Our dejected heroes sit in silence on the journey back to Glasgow. The passengers gaze miserably out of the windows either side of the M8. Darkness has fallen. Rain pounds on the car.

NARRATOR: On the way home, the atmosphere was equal parts despondency, exhaustion and shame. The call of history had rung out, but they had failed to answer. 

A horn sounds in the distance. The rain continues to lash down. 

NARRATOR: And yet, unbeknownst to the others, each man was looking deep inside his heavy heart, and was astonished to find there, a quietly burning ember of hope. 

A close-up of each player’s face in turn. 

NARRATOR: All were independently dwelling upon the very same, very powerful idea. 

If we pay very close attention, we can just about see their eyes narrowing ever-so-slightly, their brows furrowing faintly. 

NARRATOR: What, they asked of themselves, if this wasn’t the end of Queens Park’s Spens Cup journey?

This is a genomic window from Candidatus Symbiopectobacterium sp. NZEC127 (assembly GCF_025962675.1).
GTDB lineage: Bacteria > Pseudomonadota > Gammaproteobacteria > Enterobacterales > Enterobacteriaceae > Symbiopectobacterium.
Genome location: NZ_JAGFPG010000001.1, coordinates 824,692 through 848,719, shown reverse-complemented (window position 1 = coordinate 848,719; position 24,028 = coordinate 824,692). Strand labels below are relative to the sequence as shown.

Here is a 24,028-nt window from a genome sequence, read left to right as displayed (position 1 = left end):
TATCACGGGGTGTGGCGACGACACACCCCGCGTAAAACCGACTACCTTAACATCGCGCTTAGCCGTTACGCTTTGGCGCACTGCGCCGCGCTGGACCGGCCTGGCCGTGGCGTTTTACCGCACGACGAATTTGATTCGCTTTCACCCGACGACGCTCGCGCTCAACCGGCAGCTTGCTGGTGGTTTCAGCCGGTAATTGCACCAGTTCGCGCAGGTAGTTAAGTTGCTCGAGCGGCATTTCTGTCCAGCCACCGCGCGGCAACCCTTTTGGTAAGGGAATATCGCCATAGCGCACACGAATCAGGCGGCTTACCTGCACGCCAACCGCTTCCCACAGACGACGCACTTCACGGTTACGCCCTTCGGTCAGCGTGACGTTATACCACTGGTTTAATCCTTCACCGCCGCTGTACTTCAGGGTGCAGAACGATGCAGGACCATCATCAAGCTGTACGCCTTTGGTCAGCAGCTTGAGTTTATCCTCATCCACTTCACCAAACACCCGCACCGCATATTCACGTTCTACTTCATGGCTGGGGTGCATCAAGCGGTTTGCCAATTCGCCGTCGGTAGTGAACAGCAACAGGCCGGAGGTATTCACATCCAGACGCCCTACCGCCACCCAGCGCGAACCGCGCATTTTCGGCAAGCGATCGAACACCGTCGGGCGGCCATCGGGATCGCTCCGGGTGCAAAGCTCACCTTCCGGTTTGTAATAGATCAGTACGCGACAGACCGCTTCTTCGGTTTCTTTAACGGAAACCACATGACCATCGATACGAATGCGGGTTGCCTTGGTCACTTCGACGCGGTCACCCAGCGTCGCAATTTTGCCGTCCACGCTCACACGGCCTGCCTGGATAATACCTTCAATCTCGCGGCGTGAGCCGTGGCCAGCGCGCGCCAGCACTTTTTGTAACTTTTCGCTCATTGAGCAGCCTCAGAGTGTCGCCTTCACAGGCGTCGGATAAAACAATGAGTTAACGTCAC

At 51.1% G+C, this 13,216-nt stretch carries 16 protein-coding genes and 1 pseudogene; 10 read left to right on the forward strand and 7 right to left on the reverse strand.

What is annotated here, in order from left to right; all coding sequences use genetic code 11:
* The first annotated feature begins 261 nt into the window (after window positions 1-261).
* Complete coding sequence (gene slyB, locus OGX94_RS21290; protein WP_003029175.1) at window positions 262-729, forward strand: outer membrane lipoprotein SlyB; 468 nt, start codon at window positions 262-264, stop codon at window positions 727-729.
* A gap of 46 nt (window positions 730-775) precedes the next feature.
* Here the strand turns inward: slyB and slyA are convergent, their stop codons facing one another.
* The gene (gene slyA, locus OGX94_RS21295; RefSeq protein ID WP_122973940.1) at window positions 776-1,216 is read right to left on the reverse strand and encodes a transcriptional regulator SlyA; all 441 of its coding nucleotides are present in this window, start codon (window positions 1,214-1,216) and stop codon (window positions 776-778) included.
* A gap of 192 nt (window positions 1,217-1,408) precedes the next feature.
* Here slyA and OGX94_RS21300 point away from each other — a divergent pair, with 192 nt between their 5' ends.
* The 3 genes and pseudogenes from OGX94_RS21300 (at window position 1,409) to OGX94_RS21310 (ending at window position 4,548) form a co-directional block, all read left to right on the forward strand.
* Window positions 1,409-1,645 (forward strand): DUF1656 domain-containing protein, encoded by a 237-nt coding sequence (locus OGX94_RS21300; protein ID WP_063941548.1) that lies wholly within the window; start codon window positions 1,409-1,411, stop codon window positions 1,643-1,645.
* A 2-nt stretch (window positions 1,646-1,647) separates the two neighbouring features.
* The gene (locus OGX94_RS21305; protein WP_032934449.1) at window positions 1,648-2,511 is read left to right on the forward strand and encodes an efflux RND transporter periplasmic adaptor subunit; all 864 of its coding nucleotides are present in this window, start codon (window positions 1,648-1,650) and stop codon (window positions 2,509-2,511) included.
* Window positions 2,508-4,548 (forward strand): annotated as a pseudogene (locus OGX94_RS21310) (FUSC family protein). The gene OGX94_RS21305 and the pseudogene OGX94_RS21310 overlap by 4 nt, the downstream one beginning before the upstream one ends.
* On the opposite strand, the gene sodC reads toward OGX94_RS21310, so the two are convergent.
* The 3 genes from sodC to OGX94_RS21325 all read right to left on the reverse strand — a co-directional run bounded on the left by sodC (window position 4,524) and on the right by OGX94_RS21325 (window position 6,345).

We settle on Craig, peering thoughtfully at the road ahead from behind the wheel. He reaches into the glovebox and puts a cassette into the car stereo, returning his attention to the road. The camera turns to follow his gaze through the windscreen wipers. We fade to black looking out upon the bleak, wet, dark motorway. 

The noise of the rain grows louder and louder, as the screen goes completely black. Then – abrupt silence. And a long pause. 

NARRATOR: What if it was only just the beginning?

Huge, sharp white text cuts aggressively through the blackness: “Fin”. 

We hear the satisfying click of the car stereo’s play button, followed by deafening Finnish death metal. 

The credits roll.

Based Upon Real Events (a little). Exclusive distribution rights are available for sale: the Club will accept two budget chess clocks, or nearest offer. Good luck to our opponents in the quarter finals. Top image created with artificial intelligence using DALL-E.